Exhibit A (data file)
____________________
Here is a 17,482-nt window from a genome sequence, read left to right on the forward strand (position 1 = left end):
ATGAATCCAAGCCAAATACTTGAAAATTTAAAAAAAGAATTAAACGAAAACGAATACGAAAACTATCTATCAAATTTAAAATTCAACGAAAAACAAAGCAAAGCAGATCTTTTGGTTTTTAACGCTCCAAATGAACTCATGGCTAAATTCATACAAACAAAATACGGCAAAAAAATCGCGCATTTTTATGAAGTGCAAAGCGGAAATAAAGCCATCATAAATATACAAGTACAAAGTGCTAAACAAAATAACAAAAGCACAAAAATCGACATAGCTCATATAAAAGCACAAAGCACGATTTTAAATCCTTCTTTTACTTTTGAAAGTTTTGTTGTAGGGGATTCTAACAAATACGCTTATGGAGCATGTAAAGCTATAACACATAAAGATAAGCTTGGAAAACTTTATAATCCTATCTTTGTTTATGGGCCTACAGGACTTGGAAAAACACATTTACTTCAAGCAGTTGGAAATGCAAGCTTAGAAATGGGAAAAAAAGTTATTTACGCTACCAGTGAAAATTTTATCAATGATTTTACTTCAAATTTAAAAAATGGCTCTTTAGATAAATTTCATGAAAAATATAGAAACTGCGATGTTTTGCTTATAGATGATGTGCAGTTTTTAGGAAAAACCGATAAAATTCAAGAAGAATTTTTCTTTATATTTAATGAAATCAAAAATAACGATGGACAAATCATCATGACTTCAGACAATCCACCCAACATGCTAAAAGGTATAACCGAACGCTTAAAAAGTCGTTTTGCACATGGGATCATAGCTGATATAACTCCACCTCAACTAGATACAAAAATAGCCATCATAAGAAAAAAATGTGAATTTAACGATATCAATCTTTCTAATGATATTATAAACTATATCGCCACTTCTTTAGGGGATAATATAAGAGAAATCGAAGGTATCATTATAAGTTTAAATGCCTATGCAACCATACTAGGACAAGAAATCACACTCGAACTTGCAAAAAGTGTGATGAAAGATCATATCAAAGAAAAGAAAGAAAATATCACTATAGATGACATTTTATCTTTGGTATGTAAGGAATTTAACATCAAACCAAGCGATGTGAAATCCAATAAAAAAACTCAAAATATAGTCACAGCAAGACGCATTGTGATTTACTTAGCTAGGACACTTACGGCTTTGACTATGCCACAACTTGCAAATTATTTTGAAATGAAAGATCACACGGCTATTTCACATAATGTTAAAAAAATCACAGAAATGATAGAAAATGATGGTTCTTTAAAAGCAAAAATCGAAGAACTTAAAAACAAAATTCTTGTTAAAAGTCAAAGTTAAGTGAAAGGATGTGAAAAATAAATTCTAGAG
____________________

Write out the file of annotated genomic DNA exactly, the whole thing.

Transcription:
Here is a 17,482-nt window from a genome sequence, read left to right on the forward strand (position 1 = left end):
ATGAATCCAAGCCAAATACTTGAAAATTTAAAAAAAGAATTAAACGAAAACGAATACGAAAACTATCTATCAAATTTAAAATTCAACGAAAAACAAAGCAAAGCAGATCTTTTGGTTTTTAACGCTCCAAATGAACTCATGGCTAAATTCATACAAACAAAATACGGCAAAAAAATCGCGCATTTTTATGAAGTGCAAAGCGGAAATAAAGCCATCATAAATATACAAGTACAAAGTGCTAAACAAAATAACAAAAGCACAAAAATCGACATAGCTCATATAAAAGCACAAAGCACGATTTTAAATCCTTCTTTTACTTTTGAAAGTTTTGTTGTAGGGGATTCTAACAAATACGCTTATGGAGCATGTAAAGCTATAACACATAAAGATAAGCTTGGAAAACTTTATAATCCTATCTTTGTTTATGGGCCTACAGGACTTGGAAAAACACATTTACTTCAAGCAGTTGGAAATGCAAGCTTAGAAATGGGAAAAAAAGTTATTTACGCTACCAGTGAAAATTTTATCAATGATTTTACTTCAAATTTAAAAAATGGCTCTTTAGATAAATTTCATGAAAAATATAGAAACTGCGATGTTTTGCTTATAGATGATGTGCAGTTTTTAGGAAAAACCGATAAAATTCAAGAAGAATTTTTCTTTATATTTAATGAAATCAAAAATAACGATGGACAAATCATCATGACTTCAGACAATCCACCCAACATGCTAAAAGGTATAACCGAACGCTTAAAAAGTCGTTTTGCACATGGGATCATAGCTGATATAACTCCACCTCAACTAGATACAAAAATAGCCATCATAAGAAAAAAATGTGAATTTAACGATATCAATCTTTCTAATGATATTATAAACTATATCGCCACTTCTTTAGGGGATAATATAAGAGAAATCGAAGGTATCATTATAAGTTTAAATGCCTATGCAACCATACTAGGACAAGAAATCACACTCGAACTTGCAAAAAGTGTGATGAAAGATCATATCAAAGAAAAGAAAGAAAATATCACTATAGATGACATTTTATCTTTGGTATGTAAGGAATTTAACATCAAACCAAGCGATGTGAAATCCAATAAAAAAACTCAAAATATAGTCACAGCAAGACGCATTGTGATTTACTTAGCTAGGACACTTACGGCTTTGACTATGCCACAACTTGCAAATTATTTTGAAATGAAAGATCACACGGCTATTTCACATAATGTTAAAAAAATCACAGAAATGATAGAAAATGATGGTTCTTTAAAAGCAAAAATCGAAGAACTTAAAAACAAAATTCTTGTTAAAAGTCAAAGTTAAGTGAAAGGATGTGAAAAATAAATTCTAGAG